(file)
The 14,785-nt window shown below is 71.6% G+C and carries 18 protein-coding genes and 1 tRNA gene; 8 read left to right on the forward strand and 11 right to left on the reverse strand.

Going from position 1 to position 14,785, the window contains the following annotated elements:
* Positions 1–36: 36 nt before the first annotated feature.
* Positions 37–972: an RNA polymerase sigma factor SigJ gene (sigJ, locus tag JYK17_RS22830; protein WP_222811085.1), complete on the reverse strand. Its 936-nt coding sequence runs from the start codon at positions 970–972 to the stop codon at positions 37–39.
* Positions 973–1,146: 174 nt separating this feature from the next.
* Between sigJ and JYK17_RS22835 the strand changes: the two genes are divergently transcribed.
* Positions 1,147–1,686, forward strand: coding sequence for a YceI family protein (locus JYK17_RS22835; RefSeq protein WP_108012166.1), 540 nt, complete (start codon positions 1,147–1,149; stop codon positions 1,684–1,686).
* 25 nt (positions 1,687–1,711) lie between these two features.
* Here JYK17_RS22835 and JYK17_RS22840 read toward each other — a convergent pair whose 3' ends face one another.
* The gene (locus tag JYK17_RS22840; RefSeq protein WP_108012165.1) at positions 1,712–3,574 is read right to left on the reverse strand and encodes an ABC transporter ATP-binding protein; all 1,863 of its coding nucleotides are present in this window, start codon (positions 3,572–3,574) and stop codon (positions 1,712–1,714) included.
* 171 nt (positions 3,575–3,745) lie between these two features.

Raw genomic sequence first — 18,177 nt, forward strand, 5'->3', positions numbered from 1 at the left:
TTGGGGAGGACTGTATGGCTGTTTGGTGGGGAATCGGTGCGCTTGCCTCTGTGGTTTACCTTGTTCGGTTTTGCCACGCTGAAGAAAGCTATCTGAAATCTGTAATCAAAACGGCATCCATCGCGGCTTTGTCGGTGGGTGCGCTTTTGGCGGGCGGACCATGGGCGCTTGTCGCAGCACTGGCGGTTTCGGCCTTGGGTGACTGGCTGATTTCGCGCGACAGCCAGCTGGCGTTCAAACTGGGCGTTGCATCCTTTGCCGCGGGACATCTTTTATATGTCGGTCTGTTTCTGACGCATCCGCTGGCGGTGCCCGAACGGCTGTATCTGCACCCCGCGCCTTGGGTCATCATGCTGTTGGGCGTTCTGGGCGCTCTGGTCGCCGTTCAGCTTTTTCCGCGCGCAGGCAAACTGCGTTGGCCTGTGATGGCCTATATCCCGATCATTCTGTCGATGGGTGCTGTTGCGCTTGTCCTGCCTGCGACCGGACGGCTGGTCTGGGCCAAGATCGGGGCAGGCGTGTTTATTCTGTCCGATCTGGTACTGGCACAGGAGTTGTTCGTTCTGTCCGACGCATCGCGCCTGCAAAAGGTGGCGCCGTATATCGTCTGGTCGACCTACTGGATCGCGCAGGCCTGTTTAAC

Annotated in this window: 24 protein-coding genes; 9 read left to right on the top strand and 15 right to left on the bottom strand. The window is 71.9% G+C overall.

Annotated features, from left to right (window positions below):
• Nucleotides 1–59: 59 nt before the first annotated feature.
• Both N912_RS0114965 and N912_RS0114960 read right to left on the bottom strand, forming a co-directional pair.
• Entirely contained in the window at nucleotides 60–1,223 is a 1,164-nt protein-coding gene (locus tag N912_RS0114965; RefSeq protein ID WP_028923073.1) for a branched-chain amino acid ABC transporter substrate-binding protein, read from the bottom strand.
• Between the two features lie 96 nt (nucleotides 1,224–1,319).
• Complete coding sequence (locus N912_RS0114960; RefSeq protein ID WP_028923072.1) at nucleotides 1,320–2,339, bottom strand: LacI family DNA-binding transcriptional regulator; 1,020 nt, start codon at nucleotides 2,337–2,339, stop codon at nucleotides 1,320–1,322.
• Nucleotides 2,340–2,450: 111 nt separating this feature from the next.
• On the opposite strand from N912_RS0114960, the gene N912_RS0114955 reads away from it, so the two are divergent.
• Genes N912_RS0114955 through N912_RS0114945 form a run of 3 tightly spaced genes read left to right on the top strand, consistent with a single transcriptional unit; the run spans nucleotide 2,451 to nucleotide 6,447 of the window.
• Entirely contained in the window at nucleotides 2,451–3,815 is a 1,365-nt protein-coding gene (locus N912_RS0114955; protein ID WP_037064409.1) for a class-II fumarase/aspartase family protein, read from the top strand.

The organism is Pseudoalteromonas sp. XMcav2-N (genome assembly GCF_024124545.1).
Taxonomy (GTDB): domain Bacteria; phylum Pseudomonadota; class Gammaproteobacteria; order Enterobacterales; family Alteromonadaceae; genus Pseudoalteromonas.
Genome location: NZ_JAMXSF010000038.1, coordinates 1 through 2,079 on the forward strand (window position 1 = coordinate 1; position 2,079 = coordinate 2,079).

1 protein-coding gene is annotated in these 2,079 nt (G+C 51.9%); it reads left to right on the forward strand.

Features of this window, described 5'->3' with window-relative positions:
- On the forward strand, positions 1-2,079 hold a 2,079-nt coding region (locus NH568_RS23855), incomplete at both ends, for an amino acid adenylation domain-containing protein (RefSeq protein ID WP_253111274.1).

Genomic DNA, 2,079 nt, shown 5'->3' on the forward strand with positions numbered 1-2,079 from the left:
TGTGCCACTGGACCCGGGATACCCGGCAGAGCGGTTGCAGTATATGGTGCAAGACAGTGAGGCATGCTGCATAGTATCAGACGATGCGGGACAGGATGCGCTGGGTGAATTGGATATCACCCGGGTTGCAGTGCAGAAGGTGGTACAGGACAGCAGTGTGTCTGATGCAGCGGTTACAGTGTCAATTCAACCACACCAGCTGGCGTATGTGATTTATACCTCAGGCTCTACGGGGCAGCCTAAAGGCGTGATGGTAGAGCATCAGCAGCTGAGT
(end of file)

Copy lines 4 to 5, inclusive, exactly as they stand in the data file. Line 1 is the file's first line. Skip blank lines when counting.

* Positions 37–972: an RNA polymerase sigma factor SigJ gene (sigJ, locus tag JYK17_RS22830; protein WP_222811085.1), complete on the reverse strand. Its 936-nt coding sequence runs from the start codon at positions 970–972 to the stop codon at positions 37–39.
* Positions 973–1,146: 174 nt separating this feature from the next.